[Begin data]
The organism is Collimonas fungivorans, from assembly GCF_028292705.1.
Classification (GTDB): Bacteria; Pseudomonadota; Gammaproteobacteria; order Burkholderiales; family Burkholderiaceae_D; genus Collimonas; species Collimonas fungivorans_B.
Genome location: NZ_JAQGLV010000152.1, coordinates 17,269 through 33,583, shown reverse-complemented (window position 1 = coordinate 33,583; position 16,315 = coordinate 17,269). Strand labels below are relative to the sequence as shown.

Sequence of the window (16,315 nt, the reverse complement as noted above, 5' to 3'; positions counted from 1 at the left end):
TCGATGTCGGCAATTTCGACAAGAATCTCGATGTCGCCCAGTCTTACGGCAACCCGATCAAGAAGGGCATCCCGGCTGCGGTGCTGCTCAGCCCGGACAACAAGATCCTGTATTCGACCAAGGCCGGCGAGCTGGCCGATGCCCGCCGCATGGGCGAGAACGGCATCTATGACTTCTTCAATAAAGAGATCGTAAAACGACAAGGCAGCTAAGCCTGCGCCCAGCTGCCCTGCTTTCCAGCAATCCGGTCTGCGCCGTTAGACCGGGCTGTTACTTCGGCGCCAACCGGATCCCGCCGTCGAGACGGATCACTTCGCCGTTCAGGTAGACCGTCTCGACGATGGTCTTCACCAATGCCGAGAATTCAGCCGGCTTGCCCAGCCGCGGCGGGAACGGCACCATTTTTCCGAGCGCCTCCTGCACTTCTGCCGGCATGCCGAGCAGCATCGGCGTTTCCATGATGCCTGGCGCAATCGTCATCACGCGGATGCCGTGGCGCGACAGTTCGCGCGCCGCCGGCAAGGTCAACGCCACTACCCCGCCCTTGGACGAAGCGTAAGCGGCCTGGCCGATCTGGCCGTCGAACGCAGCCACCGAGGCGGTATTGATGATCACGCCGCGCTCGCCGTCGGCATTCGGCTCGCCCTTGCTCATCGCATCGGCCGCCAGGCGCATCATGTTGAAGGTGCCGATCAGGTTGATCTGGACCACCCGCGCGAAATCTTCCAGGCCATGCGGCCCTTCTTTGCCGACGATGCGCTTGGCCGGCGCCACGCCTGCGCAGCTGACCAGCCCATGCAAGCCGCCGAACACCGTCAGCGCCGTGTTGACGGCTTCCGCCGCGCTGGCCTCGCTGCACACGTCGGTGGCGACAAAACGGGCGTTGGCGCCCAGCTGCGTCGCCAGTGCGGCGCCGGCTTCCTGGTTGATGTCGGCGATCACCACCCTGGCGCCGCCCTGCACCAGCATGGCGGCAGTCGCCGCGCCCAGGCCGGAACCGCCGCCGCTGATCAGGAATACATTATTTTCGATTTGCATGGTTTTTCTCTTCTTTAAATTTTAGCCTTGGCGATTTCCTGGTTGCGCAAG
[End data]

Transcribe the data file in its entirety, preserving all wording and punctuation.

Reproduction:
The organism is Collimonas fungivorans, from assembly GCF_028292705.1.
Classification (GTDB): Bacteria; Pseudomonadota; Gammaproteobacteria; order Burkholderiales; family Burkholderiaceae_D; genus Collimonas; species Collimonas fungivorans_B.
Genome location: NZ_JAQGLV010000152.1, coordinates 17,269 through 33,583, shown reverse-complemented (window position 1 = coordinate 33,583; position 16,315 = coordinate 17,269). Strand labels below are relative to the sequence as shown.

Sequence of the window (16,315 nt, the reverse complement as noted above, 5' to 3'; positions counted from 1 at the left end):
TCGATGTCGGCAATTTCGACAAGAATCTCGATGTCGCCCAGTCTTACGGCAACCCGATCAAGAAGGGCATCCCGGCTGCGGTGCTGCTCAGCCCGGACAACAAGATCCTGTATTCGACCAAGGCCGGCGAGCTGGCCGATGCCCGCCGCATGGGCGAGAACGGCATCTATGACTTCTTCAATAAAGAGATCGTAAAACGACAAGGCAGCTAAGCCTGCGCCCAGCTGCCCTGCTTTCCAGCAATCCGGTCTGCGCCGTTAGACCGGGCTGTTACTTCGGCGCCAACCGGATCCCGCCGTCGAGACGGATCACTTCGCCGTTCAGGTAGACCGTCTCGACGATGGTCTTCACCAATGCCGAGAATTCAGCCGGCTTGCCCAGCCGCGGCGGGAACGGCACCATTTTTCCGAGCGCCTCCTGCACTTCTGCCGGCATGCCGAGCAGCATCGGCGTTTCCATGATGCCTGGCGCAATCGTCATCACGCGGATGCCGTGGCGCGACAGTTCGCGCGCCGCCGGCAAGGTCAACGCCACTACCCCGCCCTTGGACGAAGCGTAAGCGGCCTGGCCGATCTGGCCGTCGAACGCAGCCACCGAGGCGGTATTGATGATCACGCCGCGCTCGCCGTCGGCATTCGGCTCGCCCTTGCTCATCGCATCGGCCGCCAGGCGCATCATGTTGAAGGTGCCGATCAGGTTGATCTGGACCACCCGCGCGAAATCTTCCAGGCCATGCGGCCCTTCTTTGCCGACGATGCGCTTGGCCGGCGCCACGCCTGCGCAGCTGACCAGCCCATGCAAGCCGCCGAACACCGTCAGCGCCGTGTTGACGGCTTCCGCCGCGCTGGCCTCGCTGCACACGTCGGTGGCGACAAAACGGGCGTTGGCGCCCAGCTGCGTCGCCAGTGCGGCGCCGGCTTCCTGGTTGATGTCGGCGATCACCACCCTGGCGCCGCCCTGCACCAGCATGGCGGCAGTCGCCGCGCCCAGGCCGGAACCGCCGCCGCTGATCAGGAATACATTATTTTCGATTTGCATGGTTTTTCTCTTCTTTAAATTTTAGCCTTGGCGATTTCCTGGTTGCGCAAG